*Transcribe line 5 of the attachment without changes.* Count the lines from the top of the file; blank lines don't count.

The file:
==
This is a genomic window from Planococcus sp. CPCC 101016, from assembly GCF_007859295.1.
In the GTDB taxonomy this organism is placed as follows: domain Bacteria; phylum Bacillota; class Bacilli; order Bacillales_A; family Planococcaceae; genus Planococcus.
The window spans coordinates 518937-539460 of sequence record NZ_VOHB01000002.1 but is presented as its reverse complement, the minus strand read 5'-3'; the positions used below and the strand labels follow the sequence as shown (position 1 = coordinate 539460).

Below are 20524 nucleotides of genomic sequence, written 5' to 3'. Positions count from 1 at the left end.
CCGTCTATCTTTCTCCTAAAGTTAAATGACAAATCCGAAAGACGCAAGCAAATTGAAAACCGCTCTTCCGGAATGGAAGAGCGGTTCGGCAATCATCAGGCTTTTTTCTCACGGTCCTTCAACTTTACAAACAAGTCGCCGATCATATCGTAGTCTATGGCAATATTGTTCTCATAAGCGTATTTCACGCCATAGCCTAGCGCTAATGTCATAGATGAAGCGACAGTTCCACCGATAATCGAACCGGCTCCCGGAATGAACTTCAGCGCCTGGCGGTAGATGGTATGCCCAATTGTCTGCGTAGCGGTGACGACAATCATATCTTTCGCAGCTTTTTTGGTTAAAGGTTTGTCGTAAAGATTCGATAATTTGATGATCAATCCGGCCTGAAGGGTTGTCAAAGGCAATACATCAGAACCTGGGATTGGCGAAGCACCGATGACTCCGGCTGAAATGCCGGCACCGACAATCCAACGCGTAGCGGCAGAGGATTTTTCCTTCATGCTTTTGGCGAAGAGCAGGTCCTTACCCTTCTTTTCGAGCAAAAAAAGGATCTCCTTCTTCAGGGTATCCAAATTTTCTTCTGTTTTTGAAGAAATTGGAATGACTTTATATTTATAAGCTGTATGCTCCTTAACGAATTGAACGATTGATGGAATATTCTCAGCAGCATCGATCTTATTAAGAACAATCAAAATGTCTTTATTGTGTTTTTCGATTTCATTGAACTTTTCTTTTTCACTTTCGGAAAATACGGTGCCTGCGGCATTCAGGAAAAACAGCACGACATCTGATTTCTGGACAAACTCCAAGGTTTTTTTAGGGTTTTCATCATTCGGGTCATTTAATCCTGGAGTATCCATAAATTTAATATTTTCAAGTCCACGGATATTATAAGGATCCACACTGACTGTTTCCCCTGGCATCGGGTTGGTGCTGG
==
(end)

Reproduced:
CCGTCTATCTTTCTCCTAAAGTTAAATGACAAATCCGAAAGACGCAAGCAAATTGAAAACCGCTCTTCCGGAATGGAAGAGCGGTTCGGCAATCATCAGGCTTTTTTCTCACGGTCCTTCAACTTTACAAACAAGTCGCCGATCATATCGTAGTCTATGGCAATATTGTTCTCATAAGCGTATTTCACGCCATAGCCTAGCGCTAATGTCATAGATGAAGCGACAGTTCCACCGATAATCGAACCGGCTCCCGGAATGAACTTCAGCGCCTGGCGGTAGATGGTATGCCCAATTGTCTGCGTAGCGGTGACGACAATCATATCTTTCGCAGCTTTTTTGGTTAAAGGTTTGTCGTAAAGATTCGATAATTTGATGATCAATCCGGCCTGAAGGGTTGTCAAAGGCAATACATCAGAACCTGGGATTGGCGAAGCACCGATGACTCCGGCTGAAATGCCGGCACCGACAATCCAACGCGTAGCGGCAGAGGATTTTTCCTTCATGCTTTTGGCGAAGAGCAGGTCCTTACCCTTCTTTTCGAGCAAAAAAAGGATCTCCTTCTTCAGGGTATCCAAATTTTCTTCTGTTTTTGAAGAAATTGGAATGACTTTATATTTATAAGCTGTATGCTCCTTAACGAATTGAACGATTGATGGAATATTCTCAGCAGCATCGATCTTATTAAGAACAATCAAAATGTCTTTATTGTGTTTTTCGATTTCATTGAACTTTTCTTTTTCACTTTCGGAAAATACGGTGCCTGCGGCATTCAGGAAAAACAGCACGACATCTGATTTCTGGACAAACTCCAAGGTTTTTTTAGGGTTTTCATCATTCGGGTCATTTAATCCTGGAGTATCCATAAATTTAATATTTTCAAGTCCACGGATATTATAAGGATCCACACTGACTGTTTCCCCTGGCATCGGGTTGGTGCTGG